Father Demo Square

Apr 01 2016

(photo link)

I’ve sat in Father Demo Square for a lot of hours.

In the 90’s I’d stop there with friends after hopping off the PATH and before walking east to whatever show was happening. You could get tofu cream cheese at Bagels on the Square in all the NY deli flavors. I know that sounds dumb to you omnivores but veganism was a little bit more labor intensive diet at that time. You weren’t getting anything like that in Philly, and definitely nowhere in New Jersey. It was like a treat you got before the show. NY had that and Michael and Zoey’s going on for a while too. Bagels with crazy vegan cream cheese flavors and vegan soft serve with ill flavors a few blocks away from each other- in the 90’s.

(Michael and Zoe’s closed. Atlas opened up 3 blocks down. I don’t know if Atlas is still there now. I never really got how that worked. It was basically the same spot except Michael and Zoe’s was better. I swear I would see the guy with the glasses from Michael and Zoe’s in Atlas, but I asked them about it and they pretended they had no idea what I was talking about. “Michael and Zoe’s what’s that? I never heard of that.”)

I really liked this time because we’d try everything to not pay for shows. It was a contest. We’d go to a show with no money to get in and then figure out some kind of scam. CB’s, at one point, had a re-entry hand stamp that was a nickel or a quarter face. “Lick and stick it” was the first technique used to beat this. One person would pay, get the stamp, go outside after the first band, lick the stamp and press it onto someone else’s hand making a slightly weaker copy. That meant someone had to pay which was unfortunate. I drew them a couple times and it worked. I’d trace a quarter with a red sharpie, draw the face in and then smear it before it dried.

I just read an interview where a band was complaining about people complaining about how they had high ticket prices in the 90’s. I remember bands with high door prices complaining about people not paying too. Lots of complaining in the 90’s. I’m not sure how not paying for shows fits into the whole complaining scene, but it was fun and I’m sure Hilly Krystal (R.I.P.) didn’t miss the $$$ to much.

So back to Father Demo Square. That picture up top is accurate. It’s from an article on Politico called “Rats with Wings”. I didn’t really read it-but I’m sure its great. Looks like the author snapped a picture on his 2007 fuji digi camera.

A few years later:

I would meet the other riders for the serv there. We’d chill out and wait for a call, watching tourists jump when rats would pop out of the garbage cans. Thompkins was to derel (and social, I can’t stress that part. To many nosey people up in your business in Thompkins back then.) to post up in, Washington Square was to hot. Father Demo was good for us because it’s basically a triangle between avenues and you could get up or downtown real fast from there. East or West too. We held it down from 2001-20007.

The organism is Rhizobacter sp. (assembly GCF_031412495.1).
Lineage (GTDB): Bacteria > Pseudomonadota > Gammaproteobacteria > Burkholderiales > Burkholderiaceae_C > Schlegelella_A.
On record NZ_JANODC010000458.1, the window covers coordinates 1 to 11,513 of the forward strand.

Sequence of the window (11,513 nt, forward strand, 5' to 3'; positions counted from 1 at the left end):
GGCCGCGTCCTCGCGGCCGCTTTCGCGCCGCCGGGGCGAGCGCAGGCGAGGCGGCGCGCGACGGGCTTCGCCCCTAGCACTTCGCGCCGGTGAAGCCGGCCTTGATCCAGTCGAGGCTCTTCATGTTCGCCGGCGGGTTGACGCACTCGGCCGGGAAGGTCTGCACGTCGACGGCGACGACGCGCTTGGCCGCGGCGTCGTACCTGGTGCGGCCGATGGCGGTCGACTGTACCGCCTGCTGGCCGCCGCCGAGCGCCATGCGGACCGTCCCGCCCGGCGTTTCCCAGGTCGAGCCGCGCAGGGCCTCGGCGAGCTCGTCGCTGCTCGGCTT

One time I was with Gary Knight and an old man came out of the pizza place closest to 6th ave and started talking to us about riding bikes in Italy before the war. He was so happy to see the Italian steel.

So here’s the real story:

I had on jeans and a sweatshirt and I was sitting on the bench and I was not getting any calls. Fall was ending and the bench was cold. I had finished my lunch, looked at a newspaper, drank a nasty large deli coffee, looked at my bike and talked to a dude digging in garbage cans with ten jackets on.

It was grey out, no sun. I would start to get depressed on days like that with nothing to do.

The whole time I was hearing pigeons, because there’s pigeons everywhere. Constant cooing and shuffling. Something chased them all off for a second but I still heard flapping.

I looked up at the thing in the middle of the picture…
…it looks like a streetlight but maybe its cameras.

A pigeon had wedged itself between the three poles and could not escape. The more it flapped its wings the further it would push itself down. It was horrible, I couldn’t not watch, and I also couldn’t figure out how to save it. I couldn’t climb up there to do it. I didn’t think there’d be a pigeon rescue line you could call or anything like that. So it just kept struggling. It flapped its wings hard and made strained cooing sounds.

Its just a pigeon, I know, but the bird was getting to me. I was cold and bummed out and this bird was killing itself in front of me. I finally got a call and left. I forgot about it as the day went on and didn’t get back to the park until the next morning.

The pigeon was still there, it was alive, but barely by now. I wanted to kill it, just to put it out of its suffering. I didn’t have another answer. I pictured someone calling the cops as I tried to climb the poles to do what? Break its neck or something? I don’t know.

I just left. I didn’t hang out in the square that day. I skipped it for a couple days. When I finally came back the pigeon was dead, but it was still there. It stayed the whole winter, frozen like it died. It decayed slowly over the spring and one day it was finally gone.